Chantal Akerman Retrospective
Thursday 18th September, 7pm
A Nos Amours continues the retrospective of the complete film works of Chantal Akerman.
On 11 February 1963, Sylvia Plath, poet and author of The Bell Jar, thirty years old, married, with two children, killed herself. Then, in 1975, Aurelia Schober Plath, Sylvia’s mother, published selected letters from her daughter as Letters Home: Correspondence 1950-1963.
These letters then became the basis for Rose Leiman Goldembergs’s off-Broadway hit: Letters Home. In 1984, this was staged in Paris, directed by Françoise Merle. In 1986 Chantal Akerman directed this film version.
Letters Home is therefore an object passed from a poet to her mother, from her mother to a woman playwright, then to a woman theatre director, and finally to a woman film-maker. This is a remarkable heritage: an object passed from hand to hand, a form of exchange between generations of mothers and daughters, between sisters in spirit.
Hardly seen, but surely a work that elaborates Akerman’s perpetual concern with communication and exchange between mothers and daughters. Moreover, the cast for the Paris production, and for this film version also, are themselves a mother and daughter: Delphine Seyrig and Coralie Seyrig.
dir. Chantal Akerman
Le Grand Meaulnes (1967)
dir. Jean-Gabriel Albicocco, with Brigitte Fossey, Jean Blaise, Alain Libolt
Monday 22nd September, 8.30pm - Ciné Lumière (South Kensington)
Introduced by the writer Julie Myerson
On 22nd September it will be 100 years exactly since Alain-Fournier, author of 'Le Grand Meaulnes', was killed fighting on the Meuse in the war of 1914-18. To mark this tragic loss of life, we present the first attempt on film to put the novel that is so beloved of readers, writers and poets on screen. It is the 1967 version directed by Jean-Gabriel Albicocco. This is a delirious, subjective, hallucinatory cinema experience - not least on the big screen. The fluid camera in playground scenes once seen will never be forgotten. It also a faithful and loving rendering of the book.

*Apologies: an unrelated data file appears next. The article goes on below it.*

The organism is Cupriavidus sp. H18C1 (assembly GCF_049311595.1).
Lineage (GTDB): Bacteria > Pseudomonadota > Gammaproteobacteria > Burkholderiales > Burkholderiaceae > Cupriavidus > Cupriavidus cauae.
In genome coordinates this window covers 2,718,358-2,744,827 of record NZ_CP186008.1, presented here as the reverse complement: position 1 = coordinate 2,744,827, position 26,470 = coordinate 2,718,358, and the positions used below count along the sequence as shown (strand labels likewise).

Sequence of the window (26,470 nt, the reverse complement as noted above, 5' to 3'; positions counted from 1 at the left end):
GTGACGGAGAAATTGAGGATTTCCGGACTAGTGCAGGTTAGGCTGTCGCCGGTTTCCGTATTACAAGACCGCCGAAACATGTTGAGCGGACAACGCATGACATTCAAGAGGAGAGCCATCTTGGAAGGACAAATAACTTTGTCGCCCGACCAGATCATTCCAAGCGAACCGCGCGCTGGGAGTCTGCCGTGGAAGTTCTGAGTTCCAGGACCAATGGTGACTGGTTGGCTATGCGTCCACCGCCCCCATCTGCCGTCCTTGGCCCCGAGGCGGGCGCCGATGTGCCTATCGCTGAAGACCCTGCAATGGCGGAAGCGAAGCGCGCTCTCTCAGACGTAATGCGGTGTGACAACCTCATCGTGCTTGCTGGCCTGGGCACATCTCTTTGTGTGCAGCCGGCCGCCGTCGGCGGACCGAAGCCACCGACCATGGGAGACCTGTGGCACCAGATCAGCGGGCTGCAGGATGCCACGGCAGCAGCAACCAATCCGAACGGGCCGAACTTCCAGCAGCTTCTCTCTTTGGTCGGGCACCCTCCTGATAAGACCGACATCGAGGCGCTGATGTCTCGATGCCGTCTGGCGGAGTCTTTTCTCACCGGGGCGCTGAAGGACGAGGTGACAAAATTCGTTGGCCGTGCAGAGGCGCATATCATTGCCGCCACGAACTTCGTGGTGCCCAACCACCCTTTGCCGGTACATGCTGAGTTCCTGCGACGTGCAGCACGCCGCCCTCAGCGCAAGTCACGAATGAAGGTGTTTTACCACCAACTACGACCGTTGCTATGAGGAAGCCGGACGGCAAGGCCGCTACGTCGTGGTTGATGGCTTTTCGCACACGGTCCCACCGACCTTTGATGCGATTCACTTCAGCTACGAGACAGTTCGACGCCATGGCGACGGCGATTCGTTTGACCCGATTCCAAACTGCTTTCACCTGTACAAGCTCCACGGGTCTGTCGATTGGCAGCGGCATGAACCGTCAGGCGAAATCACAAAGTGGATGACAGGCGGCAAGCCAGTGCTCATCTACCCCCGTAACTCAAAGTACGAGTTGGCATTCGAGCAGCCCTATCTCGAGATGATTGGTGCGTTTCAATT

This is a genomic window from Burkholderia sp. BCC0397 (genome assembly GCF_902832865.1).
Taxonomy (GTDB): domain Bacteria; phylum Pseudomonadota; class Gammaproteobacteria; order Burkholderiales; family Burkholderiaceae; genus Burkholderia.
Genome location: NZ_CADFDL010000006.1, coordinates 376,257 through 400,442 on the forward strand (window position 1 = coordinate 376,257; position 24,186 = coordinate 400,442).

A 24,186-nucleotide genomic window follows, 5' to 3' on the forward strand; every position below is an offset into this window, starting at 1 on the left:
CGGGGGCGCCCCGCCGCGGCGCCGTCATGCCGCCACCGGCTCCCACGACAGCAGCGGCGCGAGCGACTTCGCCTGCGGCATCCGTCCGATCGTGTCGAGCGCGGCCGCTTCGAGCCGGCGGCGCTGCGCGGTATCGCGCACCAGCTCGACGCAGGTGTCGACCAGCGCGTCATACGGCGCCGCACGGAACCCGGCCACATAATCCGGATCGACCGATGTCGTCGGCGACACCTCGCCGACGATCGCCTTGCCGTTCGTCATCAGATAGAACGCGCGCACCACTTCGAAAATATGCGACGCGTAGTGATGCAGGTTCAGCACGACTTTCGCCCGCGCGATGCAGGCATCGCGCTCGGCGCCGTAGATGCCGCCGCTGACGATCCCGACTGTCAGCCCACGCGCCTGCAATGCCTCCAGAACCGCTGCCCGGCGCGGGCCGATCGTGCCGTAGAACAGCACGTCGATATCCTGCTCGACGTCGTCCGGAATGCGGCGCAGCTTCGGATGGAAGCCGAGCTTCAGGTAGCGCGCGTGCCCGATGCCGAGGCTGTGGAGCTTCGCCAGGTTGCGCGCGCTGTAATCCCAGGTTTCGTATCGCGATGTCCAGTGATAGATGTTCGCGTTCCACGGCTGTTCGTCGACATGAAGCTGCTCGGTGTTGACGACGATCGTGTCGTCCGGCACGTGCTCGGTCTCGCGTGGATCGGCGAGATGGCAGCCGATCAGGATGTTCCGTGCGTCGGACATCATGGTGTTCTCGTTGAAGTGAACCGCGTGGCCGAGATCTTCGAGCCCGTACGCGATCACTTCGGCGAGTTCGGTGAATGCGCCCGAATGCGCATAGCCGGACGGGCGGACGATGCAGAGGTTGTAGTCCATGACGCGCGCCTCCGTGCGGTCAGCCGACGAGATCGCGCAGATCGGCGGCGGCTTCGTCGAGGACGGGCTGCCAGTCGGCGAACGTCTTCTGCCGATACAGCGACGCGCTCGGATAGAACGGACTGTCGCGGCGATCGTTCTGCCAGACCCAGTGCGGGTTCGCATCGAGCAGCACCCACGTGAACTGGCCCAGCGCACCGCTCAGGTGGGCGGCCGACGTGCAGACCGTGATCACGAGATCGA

Video with English subtitles. No runnable 35mm copy exists.
Alain-Fournier RIP: 3rd October 1886 - 22nd September 1914.
Akerman & Seyrig on set
Saturday 6th September, 11am (ends 7pm)
ICA Cinema - box office
£15, £12 concessions
A Nos Amours and Scalarama are delighted to present Béla Tarr’s touchstone of durational cinema – Sátántangó.
This legendary film, running at 7 hours 12 minutes deals with the collapse of a collectivised Soviet-era farm in rural Hungary. There is the scent of money in the air, and, in chaotic and changeable times, a yearning for meaning and salvation. At such times it is inevitable that prophets and Messiahs will be longed and waited for. The question is whether they will be false prophets, or mere charlatans. In the chilly, bleak rotten world of Sátántangó , who will follow who, and why, are left wonderfully uncertain.
These are ordinary human concerns, but they it is the vastness of the landscape , the featureless plains and endless horizons, and a terrifying, unremitting wind from nowhere, and a rain that falls without end that threatens to wash away all human hope. Signature long takes, often as long as the 10 minutes that a roll of film allows, combined with astonishing camera choreography offers a sublime cinema experience.
To commit to Sátántangó is to commit to the unforgettable and life-changing: these are the outer limits of cinema.
"Devastating, enthralling for every minute of its seven hours. I'd be glad to see it every year for the rest of my life."
Directed by Béla Tarr
Based on the novel by László Krasznahorkai
Cast: Mihály Víg, Putyi Horváth, László Lugossy
Cinematography: Gábor Medvigy
Music: Mihály Víg
Hungary 1994, 432 mins, 35mm
With special thanks to Arva International, transporters of the print.